Some of those metaphors are useful; some not so much.

The same goes for reductive biological explanations. Aside from the laziness of such approaches, the error in over-emphasizing biology is that biology is a product of environmental pressures that can, and do, change over time. Where you see biology you will always see a facilitating environment shaping it. Changes in environmental conditions (like over-population and resource depletion) could eliminate the biological “need” for gynocentrism entirely – wombs lose value when reducing the population is the only viable survival option for a species.

Fortunately, TFM breaks with the catalogue of errors and is trying to keep his analysis fact-based and real.

With that said there are some major, unspoken nuances that should be added to the conversation. The first is that there are degrees of gynocentric culture in both its traditional and progressive forms. Gynocentric societies are not cookie-cutter one-size-fits-all. Like hurricane categories with wind strengths of one to five, gynocentric culture can be imagined in a similar way – as differing in reach and packing winds anywhere from dangerous to destructive to catastrophic.

Like hurricanes, which become more intense depending on a confluence of atmospheric pressure, temperature, humidity, and wind direction, likewise the intensity of a given gynocentric culture rests on multiple factors. TFM has named one of them in his video: abundance.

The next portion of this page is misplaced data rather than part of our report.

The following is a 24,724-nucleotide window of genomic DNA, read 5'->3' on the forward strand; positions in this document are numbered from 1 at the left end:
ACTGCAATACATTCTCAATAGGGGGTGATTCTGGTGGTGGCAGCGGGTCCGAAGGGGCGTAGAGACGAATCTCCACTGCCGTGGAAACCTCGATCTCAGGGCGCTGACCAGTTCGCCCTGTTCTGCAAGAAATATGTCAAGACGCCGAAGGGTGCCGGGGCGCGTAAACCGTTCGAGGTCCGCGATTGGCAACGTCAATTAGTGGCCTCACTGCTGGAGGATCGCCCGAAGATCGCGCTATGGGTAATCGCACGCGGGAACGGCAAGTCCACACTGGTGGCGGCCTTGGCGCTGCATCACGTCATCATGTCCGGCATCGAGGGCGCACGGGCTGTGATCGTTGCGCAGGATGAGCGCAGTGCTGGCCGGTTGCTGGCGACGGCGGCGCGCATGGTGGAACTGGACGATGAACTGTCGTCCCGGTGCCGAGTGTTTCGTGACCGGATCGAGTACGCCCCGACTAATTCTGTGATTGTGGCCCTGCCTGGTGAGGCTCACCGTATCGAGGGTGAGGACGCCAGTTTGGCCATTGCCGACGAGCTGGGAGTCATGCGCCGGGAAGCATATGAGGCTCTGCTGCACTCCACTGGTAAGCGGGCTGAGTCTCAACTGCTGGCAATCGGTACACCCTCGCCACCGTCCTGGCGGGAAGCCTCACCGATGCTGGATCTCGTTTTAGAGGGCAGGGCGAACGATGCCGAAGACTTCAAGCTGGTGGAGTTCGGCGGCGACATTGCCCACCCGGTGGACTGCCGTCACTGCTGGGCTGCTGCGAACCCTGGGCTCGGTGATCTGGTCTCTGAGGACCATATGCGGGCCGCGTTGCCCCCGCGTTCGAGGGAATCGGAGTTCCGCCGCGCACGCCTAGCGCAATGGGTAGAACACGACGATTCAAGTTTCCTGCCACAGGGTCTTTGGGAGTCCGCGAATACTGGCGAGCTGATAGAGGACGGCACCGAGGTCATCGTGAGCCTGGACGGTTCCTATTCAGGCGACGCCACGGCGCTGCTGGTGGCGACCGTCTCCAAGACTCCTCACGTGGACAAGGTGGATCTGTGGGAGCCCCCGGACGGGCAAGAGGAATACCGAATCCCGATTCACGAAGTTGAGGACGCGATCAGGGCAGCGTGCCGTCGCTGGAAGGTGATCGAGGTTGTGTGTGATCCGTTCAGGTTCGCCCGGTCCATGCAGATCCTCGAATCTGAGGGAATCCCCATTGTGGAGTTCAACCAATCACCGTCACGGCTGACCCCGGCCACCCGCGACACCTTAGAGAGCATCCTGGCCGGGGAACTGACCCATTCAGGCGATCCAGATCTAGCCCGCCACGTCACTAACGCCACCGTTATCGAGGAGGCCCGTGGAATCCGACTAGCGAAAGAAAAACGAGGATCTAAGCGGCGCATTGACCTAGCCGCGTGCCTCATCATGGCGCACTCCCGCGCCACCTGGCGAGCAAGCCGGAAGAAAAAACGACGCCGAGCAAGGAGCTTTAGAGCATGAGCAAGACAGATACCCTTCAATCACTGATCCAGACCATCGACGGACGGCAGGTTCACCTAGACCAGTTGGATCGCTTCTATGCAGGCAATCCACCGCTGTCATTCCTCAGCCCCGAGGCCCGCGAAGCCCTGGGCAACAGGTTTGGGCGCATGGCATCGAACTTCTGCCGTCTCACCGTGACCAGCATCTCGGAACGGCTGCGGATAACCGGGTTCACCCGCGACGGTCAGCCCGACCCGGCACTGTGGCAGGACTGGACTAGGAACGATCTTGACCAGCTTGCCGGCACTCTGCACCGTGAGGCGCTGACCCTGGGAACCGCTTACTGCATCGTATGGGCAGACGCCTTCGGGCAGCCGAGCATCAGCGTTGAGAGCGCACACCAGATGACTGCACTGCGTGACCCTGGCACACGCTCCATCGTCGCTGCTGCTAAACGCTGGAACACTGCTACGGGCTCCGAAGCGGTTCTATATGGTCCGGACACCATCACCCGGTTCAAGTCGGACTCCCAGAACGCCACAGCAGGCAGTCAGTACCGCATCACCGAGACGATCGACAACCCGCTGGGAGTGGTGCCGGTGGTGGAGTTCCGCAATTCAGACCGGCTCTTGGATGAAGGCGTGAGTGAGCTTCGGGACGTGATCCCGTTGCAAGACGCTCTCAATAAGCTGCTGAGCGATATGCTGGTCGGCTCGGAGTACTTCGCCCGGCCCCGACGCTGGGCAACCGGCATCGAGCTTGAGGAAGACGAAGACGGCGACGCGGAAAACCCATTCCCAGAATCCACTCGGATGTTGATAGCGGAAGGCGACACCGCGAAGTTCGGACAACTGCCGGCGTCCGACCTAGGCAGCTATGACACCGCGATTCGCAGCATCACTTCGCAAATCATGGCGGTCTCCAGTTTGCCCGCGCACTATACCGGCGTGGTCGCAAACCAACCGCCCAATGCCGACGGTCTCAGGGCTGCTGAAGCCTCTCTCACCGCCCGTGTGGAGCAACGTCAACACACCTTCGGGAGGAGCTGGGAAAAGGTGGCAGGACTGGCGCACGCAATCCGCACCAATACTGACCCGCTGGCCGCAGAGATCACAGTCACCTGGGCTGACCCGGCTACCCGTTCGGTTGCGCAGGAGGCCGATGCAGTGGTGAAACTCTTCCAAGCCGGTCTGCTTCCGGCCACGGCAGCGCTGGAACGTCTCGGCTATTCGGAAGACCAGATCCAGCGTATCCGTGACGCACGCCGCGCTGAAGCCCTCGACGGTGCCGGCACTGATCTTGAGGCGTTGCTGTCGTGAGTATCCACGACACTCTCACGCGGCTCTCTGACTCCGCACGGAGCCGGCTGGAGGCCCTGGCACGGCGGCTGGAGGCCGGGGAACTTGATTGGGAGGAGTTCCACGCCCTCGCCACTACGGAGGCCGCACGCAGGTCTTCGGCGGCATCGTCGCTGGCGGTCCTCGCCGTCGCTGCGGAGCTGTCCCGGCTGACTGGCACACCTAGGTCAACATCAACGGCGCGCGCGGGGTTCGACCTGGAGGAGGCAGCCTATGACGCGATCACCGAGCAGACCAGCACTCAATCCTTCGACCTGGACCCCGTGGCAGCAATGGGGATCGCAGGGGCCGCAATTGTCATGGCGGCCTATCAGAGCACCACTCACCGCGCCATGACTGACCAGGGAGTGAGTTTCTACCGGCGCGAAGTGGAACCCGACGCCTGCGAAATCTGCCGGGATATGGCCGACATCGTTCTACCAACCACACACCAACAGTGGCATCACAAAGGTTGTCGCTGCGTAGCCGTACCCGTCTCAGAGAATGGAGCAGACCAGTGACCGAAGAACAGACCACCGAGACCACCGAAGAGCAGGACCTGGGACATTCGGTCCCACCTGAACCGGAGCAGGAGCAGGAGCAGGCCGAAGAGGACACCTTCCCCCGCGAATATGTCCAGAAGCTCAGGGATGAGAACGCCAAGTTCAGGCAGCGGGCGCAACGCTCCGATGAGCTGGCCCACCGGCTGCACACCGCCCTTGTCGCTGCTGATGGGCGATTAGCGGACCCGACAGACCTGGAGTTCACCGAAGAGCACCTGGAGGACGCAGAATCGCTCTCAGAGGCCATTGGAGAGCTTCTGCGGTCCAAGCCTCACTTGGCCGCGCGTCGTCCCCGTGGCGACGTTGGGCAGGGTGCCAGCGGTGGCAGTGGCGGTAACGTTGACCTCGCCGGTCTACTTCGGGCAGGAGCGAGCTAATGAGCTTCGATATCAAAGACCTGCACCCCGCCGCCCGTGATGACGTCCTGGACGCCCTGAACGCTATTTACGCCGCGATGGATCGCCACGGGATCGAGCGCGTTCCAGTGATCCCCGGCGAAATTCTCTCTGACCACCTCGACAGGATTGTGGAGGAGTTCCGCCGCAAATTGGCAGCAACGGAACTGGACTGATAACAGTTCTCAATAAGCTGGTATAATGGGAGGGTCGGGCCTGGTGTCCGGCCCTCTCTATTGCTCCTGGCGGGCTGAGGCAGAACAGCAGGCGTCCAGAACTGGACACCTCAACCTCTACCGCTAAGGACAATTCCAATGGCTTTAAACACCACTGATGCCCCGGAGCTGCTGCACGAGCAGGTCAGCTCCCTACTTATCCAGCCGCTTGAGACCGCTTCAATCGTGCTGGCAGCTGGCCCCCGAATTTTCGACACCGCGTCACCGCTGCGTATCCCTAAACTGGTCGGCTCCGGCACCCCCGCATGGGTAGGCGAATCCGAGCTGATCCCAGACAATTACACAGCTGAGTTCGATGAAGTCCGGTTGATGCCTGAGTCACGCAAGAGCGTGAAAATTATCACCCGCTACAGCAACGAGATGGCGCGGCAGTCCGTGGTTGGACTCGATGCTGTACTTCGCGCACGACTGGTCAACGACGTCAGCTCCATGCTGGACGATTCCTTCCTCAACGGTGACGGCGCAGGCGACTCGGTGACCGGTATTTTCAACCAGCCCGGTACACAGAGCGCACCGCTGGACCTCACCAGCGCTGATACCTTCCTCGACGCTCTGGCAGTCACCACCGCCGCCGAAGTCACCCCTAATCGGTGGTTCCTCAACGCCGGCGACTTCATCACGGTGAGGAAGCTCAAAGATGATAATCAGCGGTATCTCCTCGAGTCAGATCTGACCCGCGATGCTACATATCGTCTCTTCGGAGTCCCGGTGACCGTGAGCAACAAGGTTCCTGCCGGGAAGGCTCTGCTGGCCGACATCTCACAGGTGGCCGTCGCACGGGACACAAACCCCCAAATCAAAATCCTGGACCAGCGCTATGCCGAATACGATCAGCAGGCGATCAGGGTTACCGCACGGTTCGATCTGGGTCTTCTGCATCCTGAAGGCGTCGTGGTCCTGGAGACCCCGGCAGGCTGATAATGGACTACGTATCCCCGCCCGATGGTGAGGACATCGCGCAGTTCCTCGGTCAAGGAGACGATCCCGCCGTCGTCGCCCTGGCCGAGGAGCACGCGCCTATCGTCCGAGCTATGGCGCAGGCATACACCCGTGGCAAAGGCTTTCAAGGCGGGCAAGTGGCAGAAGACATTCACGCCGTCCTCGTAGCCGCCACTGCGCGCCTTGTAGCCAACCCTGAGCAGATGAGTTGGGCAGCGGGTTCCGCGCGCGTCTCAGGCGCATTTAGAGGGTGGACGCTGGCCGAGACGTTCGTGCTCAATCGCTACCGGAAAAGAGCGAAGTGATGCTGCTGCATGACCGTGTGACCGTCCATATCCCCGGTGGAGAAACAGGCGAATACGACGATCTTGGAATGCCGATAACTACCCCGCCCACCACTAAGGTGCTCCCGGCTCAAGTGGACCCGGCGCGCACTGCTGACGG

Abundance is a good start, one that, in isolation from other factors, can definitely lead to a (lets call it) ‘category one’ gynocentric culture. But as we add more contributing factors the gynocentrism gets more pervasive and more destructive – factors like

  • male to female population ratio,
  • aristocratic conventions influencing the masses,
  • communication technologies,
  • reproductive technologies,
  • military campaigns,
  • foreign threats,
  • the strength and structure of cultural narratives perpetuating the sentiment,
  • and so on.

As these and many other factors converge the strength of gynocentric culture grows potentially up to a ‘category five’ such as was born in the Middle Ages with the mother of all gynocentric cultures that has spanned over 800 yrs and been exported from Europe to the rest of the world.


We don’t intend to give an exhaustive reply here but will end with a general comment about our present culture. At this point the gynocentric culture birthed in medieval Europe is unprecedented in the long path of history – it was only there, and then, that the combination of romantic chivalry and courtly love was born, along with a bunch of other contributing factors that made this gynocentric revolution the mother of them all. But there’s no doubt there have occurred smaller, less intense manifestations of gynocentric culture throughout history along the lines TFM suggests.

Recognizing gynocentrism and how it hurts men, families and society is critical to the process of limiting and perhaps undoing the toll that it takes on everyone.

A version of this essay first appeared on